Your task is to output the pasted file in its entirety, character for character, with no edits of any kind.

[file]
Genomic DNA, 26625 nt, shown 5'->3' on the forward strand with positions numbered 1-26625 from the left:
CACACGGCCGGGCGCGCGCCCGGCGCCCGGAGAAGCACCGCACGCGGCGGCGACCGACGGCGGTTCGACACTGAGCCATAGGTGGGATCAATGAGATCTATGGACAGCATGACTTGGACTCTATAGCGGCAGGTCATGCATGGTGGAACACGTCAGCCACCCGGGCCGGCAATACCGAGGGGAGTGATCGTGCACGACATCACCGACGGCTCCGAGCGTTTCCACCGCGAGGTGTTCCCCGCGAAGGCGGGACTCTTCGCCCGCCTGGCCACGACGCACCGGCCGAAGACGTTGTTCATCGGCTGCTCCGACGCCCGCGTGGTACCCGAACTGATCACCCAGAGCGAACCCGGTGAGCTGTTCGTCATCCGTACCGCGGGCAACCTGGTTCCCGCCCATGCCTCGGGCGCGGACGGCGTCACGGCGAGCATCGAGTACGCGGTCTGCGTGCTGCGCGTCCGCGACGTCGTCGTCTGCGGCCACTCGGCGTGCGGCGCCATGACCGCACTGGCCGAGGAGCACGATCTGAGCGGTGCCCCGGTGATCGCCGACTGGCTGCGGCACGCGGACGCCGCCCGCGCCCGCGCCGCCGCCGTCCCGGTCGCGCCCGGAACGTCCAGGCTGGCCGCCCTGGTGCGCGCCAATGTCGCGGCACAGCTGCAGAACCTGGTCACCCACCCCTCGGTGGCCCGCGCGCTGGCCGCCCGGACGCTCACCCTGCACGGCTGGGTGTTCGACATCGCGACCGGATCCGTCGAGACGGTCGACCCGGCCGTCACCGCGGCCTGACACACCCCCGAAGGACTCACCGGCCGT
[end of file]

Genomic DNA, 26625 nt, shown 5'->3' on the forward strand with positions numbered 1-26625 from the left:
CACACGGCCGGGCGCGCGCCCGGCGCCCGGAGAAGCACCGCACGCGGCGGCGACCGACGGCGGTTCGACACTGAGCCATAGGTGGGATCAATGAGATCTATGGACAGCATGACTTGGACTCTATAGCGGCAGGTCATGCATGGTGGAACACGTCAGCCACCCGGGCCGGCAATACCGAGGGGAGTGATCGTGCACGACATCACCGACGGCTCCGAGCGTTTCCACCGCGAGGTGTTCCCCGCGAAGGCGGGACTCTTCGCCCGCCTGGCCACGACGCACCGGCCGAAGACGTTGTTCATCGGCTGCTCCGACGCCCGCGTGGTACCCGAACTGATCACCCAGAGCGAACCCGGTGAGCTGTTCGTCATCCGTACCGCGGGCAACCTGGTTCCCGCCCATGCCTCGGGCGCGGACGGCGTCACGGCGAGCATCGAGTACGCGGTCTGCGTGCTGCGCGTCCGCGACGTCGTCGTCTGCGGCCACTCGGCGTGCGGCGCCATGACCGCACTGGCCGAGGAGCACGATCTGAGCGGTGCCCCGGTGATCGCCGACTGGCTGCGGCACGCGGACGCCGCCCGCGCCCGCGCCGCCGCCGTCCCGGTCGCGCCCGGAACGTCCAGGCTGGCCGCCCTGGTGCGCGCCAATGTCGCGGCACAGCTGCAGAACCTGGTCACCCACCCCTCGGTGGCCCGCGCGCTGGCCGCCCGGACGCTCACCCTGCACGGCTGGGTGTTCGACATCGCGACCGGATCCGTCGAGACGGTCGACCCGGCCGTCACCGCGGCCTGACACACCCCCGAAGGACTCACCGGCCGT